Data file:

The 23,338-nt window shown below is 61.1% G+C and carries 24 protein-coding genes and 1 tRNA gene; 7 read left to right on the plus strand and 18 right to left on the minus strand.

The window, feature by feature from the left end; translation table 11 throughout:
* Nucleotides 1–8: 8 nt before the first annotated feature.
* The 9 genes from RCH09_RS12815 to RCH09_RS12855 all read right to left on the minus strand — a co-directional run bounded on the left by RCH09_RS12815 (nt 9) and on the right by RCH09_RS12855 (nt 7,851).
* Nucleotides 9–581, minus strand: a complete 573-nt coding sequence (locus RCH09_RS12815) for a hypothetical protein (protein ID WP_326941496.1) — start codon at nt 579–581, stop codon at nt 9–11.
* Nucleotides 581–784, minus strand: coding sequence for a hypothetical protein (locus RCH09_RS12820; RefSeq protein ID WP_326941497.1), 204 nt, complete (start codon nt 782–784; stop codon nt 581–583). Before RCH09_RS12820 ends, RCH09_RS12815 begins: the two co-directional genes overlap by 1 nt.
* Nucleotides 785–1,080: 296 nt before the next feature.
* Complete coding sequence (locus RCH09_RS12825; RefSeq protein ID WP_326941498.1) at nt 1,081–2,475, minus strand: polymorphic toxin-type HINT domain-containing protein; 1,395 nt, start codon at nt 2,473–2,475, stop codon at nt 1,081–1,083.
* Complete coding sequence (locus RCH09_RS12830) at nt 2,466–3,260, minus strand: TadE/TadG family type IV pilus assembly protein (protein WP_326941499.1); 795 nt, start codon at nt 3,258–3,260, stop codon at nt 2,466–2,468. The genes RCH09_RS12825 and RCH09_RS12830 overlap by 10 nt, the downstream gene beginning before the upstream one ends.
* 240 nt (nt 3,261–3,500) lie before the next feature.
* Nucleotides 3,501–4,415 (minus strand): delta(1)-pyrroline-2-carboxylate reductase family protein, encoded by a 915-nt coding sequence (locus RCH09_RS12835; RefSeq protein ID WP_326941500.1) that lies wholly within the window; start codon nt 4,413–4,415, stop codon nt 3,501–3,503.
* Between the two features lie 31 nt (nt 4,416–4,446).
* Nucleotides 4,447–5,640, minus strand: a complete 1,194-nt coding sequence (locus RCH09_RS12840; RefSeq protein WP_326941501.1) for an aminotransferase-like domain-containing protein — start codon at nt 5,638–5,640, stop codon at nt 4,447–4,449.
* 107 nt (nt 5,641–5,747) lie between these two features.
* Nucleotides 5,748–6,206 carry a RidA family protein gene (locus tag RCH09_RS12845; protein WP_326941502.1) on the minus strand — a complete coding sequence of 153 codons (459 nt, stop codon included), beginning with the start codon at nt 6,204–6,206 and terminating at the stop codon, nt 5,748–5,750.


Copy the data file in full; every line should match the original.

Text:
The 23,338-nt window shown below is 61.1% G+C and carries 24 protein-coding genes and 1 tRNA gene; 7 read left to right on the plus strand and 18 right to left on the minus strand.

The window, feature by feature from the left end; translation table 11 throughout:
* Nucleotides 1–8: 8 nt before the first annotated feature.
* The 9 genes from RCH09_RS12815 to RCH09_RS12855 all read right to left on the minus strand — a co-directional run bounded on the left by RCH09_RS12815 (nt 9) and on the right by RCH09_RS12855 (nt 7,851).
* Nucleotides 9–581, minus strand: a complete 573-nt coding sequence (locus RCH09_RS12815) for a hypothetical protein (protein ID WP_326941496.1) — start codon at nt 579–581, stop codon at nt 9–11.
* Nucleotides 581–784, minus strand: coding sequence for a hypothetical protein (locus RCH09_RS12820; RefSeq protein ID WP_326941497.1), 204 nt, complete (start codon nt 782–784; stop codon nt 581–583). Before RCH09_RS12820 ends, RCH09_RS12815 begins: the two co-directional genes overlap by 1 nt.
* Nucleotides 785–1,080: 296 nt before the next feature.
* Complete coding sequence (locus RCH09_RS12825; RefSeq protein ID WP_326941498.1) at nt 1,081–2,475, minus strand: polymorphic toxin-type HINT domain-containing protein; 1,395 nt, start codon at nt 2,473–2,475, stop codon at nt 1,081–1,083.
* Complete coding sequence (locus RCH09_RS12830) at nt 2,466–3,260, minus strand: TadE/TadG family type IV pilus assembly protein (protein WP_326941499.1); 795 nt, start codon at nt 3,258–3,260, stop codon at nt 2,466–2,468. The genes RCH09_RS12825 and RCH09_RS12830 overlap by 10 nt, the downstream gene beginning before the upstream one ends.
* 240 nt (nt 3,261–3,500) lie before the next feature.
* Nucleotides 3,501–4,415 (minus strand): delta(1)-pyrroline-2-carboxylate reductase family protein, encoded by a 915-nt coding sequence (locus RCH09_RS12835; RefSeq protein ID WP_326941500.1) that lies wholly within the window; start codon nt 4,413–4,415, stop codon nt 3,501–3,503.
* Between the two features lie 31 nt (nt 4,416–4,446).
* Nucleotides 4,447–5,640, minus strand: a complete 1,194-nt coding sequence (locus RCH09_RS12840; RefSeq protein WP_326941501.1) for an aminotransferase-like domain-containing protein — start codon at nt 5,638–5,640, stop codon at nt 4,447–4,449.
* 107 nt (nt 5,641–5,747) lie between these two features.
* Nucleotides 5,748–6,206 carry a RidA family protein gene (locus tag RCH09_RS12845; protein WP_326941502.1) on the minus strand — a complete coding sequence of 153 codons (459 nt, stop codon included), beginning with the start codon at nt 6,204–6,206 and terminating at the stop codon, nt 5,748–5,750.